Due to its diverse ecosystem, Peru is home to myriad foods that can’t be found anywhere else in the world. Typically, these powerhouse foods – now commonly called ‘superfoods’ for their nutrient-rich properties – are freeze-dried and ground into a powder as to not dilute their health benefits.
In expanding its own line of healthy products, which combines Peruvian superfoods with local Canadian-grown ingredients, Miski Organics needed marketing assistance to position it in the larger consumer goods marketplace.
“As our company is still quite small and we don’t have a marketing team in-house, we needed advice in the marketing aspect,” says Miski president Ricardo Irivarren.
Miski Organics, a family-owned Burlington, Ont. company, was interested in adding to its superfoods product line with products like a cookie mix, a pancake mix, a smoothie mix and a sacha inchi butter, all using foods from their Peruvian sources.
The Business & Commercialization team at Niagara College’s Research & Innovation division was asked to look at competitors in the superfoods industry, provide recommendations on branding, and to compile a list of distributors on the West coast.
“This was particularly difficult as superfood ingredients are still not mainstream, and most consumers are typically familiar with just chia or quinoa,” says Andrea Lopez, research assistant with the Business & Commercialization team and a student with NC’s Bachelor of Business Administration (International Commerce and Global Development) program.
However, thanks to her South American roots, Lopez was able to do specialized research in Spanish to discover companies that were making creative food products with Peruvian superfoods.
The Peru link has been the backbone of the company, says Irivarren, whose wife Mariella and her sister, Lia (both Peru natives) founded the company in 2015. Lia, who still lives in Peru, deals with farmers and producers at her end, and Mariella and Ricardo take care of packaging and selling in Canada.
“Having a presence in both countries has been a key factor,” says Irivarren.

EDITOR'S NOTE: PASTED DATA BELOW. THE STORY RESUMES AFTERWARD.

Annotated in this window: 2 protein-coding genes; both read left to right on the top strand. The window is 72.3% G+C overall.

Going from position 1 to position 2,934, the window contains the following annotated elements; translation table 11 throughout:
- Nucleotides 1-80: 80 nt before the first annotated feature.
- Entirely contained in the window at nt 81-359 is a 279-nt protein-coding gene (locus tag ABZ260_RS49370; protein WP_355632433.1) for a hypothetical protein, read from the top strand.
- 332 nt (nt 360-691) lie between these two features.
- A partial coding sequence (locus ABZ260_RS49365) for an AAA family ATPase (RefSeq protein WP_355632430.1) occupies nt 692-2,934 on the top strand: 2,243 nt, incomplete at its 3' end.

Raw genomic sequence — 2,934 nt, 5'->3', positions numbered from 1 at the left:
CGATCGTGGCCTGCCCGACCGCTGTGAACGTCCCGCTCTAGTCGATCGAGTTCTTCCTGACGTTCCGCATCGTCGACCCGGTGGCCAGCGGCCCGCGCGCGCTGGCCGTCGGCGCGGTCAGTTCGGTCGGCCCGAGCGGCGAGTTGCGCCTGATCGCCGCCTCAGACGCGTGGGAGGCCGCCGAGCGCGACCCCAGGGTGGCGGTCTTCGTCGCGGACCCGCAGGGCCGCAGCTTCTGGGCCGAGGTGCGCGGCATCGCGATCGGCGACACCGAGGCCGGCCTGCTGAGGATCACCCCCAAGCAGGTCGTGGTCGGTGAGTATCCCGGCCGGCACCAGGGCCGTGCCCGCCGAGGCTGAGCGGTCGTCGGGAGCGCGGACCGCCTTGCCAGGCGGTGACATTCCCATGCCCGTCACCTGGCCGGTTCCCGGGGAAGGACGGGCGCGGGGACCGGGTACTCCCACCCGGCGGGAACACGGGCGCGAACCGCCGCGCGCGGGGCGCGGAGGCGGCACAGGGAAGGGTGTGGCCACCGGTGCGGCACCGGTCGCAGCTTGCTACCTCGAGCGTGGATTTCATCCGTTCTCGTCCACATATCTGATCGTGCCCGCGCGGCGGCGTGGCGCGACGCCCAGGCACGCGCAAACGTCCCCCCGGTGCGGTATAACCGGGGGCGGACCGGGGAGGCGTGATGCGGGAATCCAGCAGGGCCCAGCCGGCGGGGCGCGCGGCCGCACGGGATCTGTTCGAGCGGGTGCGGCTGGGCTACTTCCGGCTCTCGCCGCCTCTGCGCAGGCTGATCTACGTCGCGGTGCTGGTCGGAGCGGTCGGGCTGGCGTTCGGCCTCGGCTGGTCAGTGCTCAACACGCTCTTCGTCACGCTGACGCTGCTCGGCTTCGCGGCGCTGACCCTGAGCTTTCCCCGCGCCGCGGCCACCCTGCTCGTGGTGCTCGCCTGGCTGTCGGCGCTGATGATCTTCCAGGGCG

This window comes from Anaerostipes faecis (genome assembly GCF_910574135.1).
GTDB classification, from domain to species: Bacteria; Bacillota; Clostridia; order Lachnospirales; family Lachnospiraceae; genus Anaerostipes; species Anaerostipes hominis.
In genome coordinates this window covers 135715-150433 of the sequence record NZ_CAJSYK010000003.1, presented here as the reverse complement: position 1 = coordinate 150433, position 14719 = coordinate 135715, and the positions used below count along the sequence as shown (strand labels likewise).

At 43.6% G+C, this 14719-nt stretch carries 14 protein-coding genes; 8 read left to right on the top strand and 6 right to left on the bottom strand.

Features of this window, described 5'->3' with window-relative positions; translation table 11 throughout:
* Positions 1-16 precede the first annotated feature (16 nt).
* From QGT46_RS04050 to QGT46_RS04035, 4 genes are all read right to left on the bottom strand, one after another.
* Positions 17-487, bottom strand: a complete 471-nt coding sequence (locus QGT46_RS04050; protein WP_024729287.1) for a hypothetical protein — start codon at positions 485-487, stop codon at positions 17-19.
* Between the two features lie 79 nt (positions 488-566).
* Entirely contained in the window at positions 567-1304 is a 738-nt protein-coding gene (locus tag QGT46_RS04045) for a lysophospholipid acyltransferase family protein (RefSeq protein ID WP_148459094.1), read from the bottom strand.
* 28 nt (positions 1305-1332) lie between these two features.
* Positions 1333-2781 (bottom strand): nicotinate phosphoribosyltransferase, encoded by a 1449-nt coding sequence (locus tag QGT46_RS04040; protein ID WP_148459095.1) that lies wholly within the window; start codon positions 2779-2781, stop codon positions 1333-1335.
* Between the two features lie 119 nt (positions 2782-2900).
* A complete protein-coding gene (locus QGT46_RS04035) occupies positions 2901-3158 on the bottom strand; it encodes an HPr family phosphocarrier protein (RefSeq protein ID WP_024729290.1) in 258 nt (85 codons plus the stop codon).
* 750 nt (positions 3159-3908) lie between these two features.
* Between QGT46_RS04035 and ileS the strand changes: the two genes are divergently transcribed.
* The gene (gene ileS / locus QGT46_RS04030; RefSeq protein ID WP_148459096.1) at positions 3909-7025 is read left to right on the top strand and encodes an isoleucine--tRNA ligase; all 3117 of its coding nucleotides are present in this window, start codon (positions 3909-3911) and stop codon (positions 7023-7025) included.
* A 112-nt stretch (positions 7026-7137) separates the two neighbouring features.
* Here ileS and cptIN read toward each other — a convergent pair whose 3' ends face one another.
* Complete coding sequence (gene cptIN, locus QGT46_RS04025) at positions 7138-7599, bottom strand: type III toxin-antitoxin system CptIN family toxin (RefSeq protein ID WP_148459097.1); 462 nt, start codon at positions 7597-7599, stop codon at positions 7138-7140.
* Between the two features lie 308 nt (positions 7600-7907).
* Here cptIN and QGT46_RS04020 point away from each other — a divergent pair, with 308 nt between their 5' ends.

The company is dedicated to the import and distribution of premium organic superfoods, with its product line of Andean grains and seeds, raw dried superfoods and raw cacao derivatives, both in bulk and packaged for retail.
“Our clients include health and wellness consumers, retailers, distributors, and food and beverage companies in Canada and the U.S.A.,” notes Irivarren.
While the company has recently worked with the research team at R&I’s Canadian Food & Wine Institute Innovation Centre in developing more products to add to their line, they were also in search of expertise in both adding to their distribution, especially in Western Canada, and where to focus their marketing efforts.
“The report we received from Niagara College has been very useful and has given us a better picture of what we need to do and where we need to focus.”
In her research and analysis, Lopez developed a list of competitors who currently sell superfood products similar to those that Miski Organics intends to bring to the market. She also gave recommendations on branding and promotional strategies.
“This was my first project where I learned the importance of using influencers on social media to promote a company’s brand, and I found this very interesting,” she says.
It was all extremely valuable information for Miski Organics, says Irivarren.
“The report we received from Niagara College has been very useful and has given us a better picture of what we need to do and where we need to focus,” he says. “The staff is very knowledgeable and professional, and it’s been a pleasure working with the team.”
He says his team is currently in the process of preparing the strategy for implementation of the recommendations.
More recently, the company was granted a licence under the Safe Food for Canadians Regulations (SFCR) from the Canadian Food Inspection Agency (CFIA). “We are proud to say that we are now ready to commercialize all across Canada and abroad,” notes Irivarren.
Miski Organics currently has a network of mainly health food stores in the Burlington and GTA area, through Amazon.ca, Penguin Fresh and AllGoodShop. They also garner good sales online from their own website.
“We currently work with a well-established distributor, but it’s been a challenge for us to connect with larger distributors, so we’re working with a broker to introduce us,” adds Irivarren. “It is our intention to expand operations across Canada and beyond.”
This project was carried out with funding support through the National Research Council’s (NRC) Industrial Research Assistance Program (IRAP).
As for the name of the company, Miski means “sweet” or “honey” in Quechua, one of the official languages in Peru, which was spoken by the Incas and is still used by many people in the Andean regions of Peru, explains Irivarren.
“Our goal is to develop new value-added products that become healthier alternatives to conventional products that will offer a gluten-free, vegan, sulphite-free, allergen-free options,” adds Irivarren. “We will be introducing some new products soon, so stay tuned.”
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